The Swedish Armed Forces’ main argument for the purchase of Patriot is that the air defence system protects Sweden against ballistic missiles.
However this week the New York Times published an article in which the Patriot’s capacity against ballistic missiles was put in doubt. On 4 November Houthi rebels in Yemen fired a Burqan 2 missile towards the capital of Saudi Arabia. As it flew towards Riyadh it was met by four Patriot missiles. Debris was strewn across the centre of the city and the official version is that the debris proves the missile was shot down.
However missile experts who have analysed pictures and film say the missile detonated close to the terminal building at Riyadh’s airport.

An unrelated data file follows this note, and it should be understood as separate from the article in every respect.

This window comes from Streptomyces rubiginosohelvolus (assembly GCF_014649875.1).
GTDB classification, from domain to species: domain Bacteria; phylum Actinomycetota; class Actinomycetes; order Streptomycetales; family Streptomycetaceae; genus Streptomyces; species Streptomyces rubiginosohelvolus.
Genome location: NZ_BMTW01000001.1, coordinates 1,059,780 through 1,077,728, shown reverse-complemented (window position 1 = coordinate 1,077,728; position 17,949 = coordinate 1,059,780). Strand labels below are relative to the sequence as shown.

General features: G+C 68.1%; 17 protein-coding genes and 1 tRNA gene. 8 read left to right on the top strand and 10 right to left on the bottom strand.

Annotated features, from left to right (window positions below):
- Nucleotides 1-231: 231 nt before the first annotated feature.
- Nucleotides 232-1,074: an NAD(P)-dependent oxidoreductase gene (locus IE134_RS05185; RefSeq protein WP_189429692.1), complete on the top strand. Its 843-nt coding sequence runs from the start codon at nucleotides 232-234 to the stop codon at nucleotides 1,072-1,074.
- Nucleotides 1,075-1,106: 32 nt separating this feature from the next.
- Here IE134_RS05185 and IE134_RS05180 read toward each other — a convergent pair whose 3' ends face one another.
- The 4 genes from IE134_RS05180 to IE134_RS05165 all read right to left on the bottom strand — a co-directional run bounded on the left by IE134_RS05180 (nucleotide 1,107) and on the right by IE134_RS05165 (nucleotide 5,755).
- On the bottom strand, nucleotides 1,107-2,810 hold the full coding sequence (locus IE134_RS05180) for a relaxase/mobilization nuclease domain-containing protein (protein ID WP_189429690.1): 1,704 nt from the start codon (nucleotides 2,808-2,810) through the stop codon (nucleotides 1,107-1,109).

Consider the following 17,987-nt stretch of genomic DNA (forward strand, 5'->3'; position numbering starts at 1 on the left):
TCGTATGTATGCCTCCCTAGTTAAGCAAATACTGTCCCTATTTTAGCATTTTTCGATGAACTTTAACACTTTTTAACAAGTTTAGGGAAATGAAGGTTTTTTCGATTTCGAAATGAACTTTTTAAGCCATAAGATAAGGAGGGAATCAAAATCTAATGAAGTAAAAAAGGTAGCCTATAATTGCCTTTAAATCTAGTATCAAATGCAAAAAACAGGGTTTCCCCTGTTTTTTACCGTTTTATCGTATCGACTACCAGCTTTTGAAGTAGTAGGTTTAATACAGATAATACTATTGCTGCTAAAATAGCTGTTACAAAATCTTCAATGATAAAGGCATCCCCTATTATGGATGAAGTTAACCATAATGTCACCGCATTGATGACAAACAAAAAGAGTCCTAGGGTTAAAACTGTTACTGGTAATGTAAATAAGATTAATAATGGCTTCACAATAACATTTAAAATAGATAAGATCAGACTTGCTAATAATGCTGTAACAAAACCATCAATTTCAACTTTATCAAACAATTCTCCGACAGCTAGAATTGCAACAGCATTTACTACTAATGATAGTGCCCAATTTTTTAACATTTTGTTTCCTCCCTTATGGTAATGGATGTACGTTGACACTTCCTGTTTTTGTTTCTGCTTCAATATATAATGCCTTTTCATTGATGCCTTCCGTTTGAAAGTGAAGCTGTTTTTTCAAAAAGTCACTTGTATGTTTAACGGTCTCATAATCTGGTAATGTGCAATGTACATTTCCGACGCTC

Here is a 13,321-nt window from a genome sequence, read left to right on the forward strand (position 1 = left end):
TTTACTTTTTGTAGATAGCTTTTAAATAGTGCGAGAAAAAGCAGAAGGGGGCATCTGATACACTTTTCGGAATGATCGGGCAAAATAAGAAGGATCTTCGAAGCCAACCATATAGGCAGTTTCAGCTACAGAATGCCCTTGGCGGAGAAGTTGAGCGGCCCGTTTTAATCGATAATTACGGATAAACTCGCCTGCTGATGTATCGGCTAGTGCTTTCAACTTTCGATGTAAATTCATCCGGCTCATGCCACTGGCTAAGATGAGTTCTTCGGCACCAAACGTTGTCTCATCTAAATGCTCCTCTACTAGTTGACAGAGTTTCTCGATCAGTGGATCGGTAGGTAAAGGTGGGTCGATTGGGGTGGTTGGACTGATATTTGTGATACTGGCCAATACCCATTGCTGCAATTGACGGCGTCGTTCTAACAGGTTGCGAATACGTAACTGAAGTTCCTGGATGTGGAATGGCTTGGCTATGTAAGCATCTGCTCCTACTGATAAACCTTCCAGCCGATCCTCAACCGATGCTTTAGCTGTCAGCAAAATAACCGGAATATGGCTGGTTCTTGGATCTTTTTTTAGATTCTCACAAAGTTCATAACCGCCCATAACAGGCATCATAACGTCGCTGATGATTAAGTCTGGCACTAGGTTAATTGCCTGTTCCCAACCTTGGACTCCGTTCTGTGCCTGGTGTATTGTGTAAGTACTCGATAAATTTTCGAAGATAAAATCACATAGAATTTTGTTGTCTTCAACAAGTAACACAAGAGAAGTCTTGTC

Only three days after the attack, Sweden’s government decided to choose the Patriot system and instructed the Swedish Defence Materiel Administration (FMV) to begin negotiations with the US.
Dagens Industri (DI) reports that its sources have said the Armed Forces can afford to buy 60-70 missiles for the Patriot system, and only a few of the advanced PAC-3 MSE, which cost SEK 50 million each. Last week DI reported that France and Eurosam quoted EUR 850 million for a package with SAMP/T, which covers Sweden’s entire air defence needs.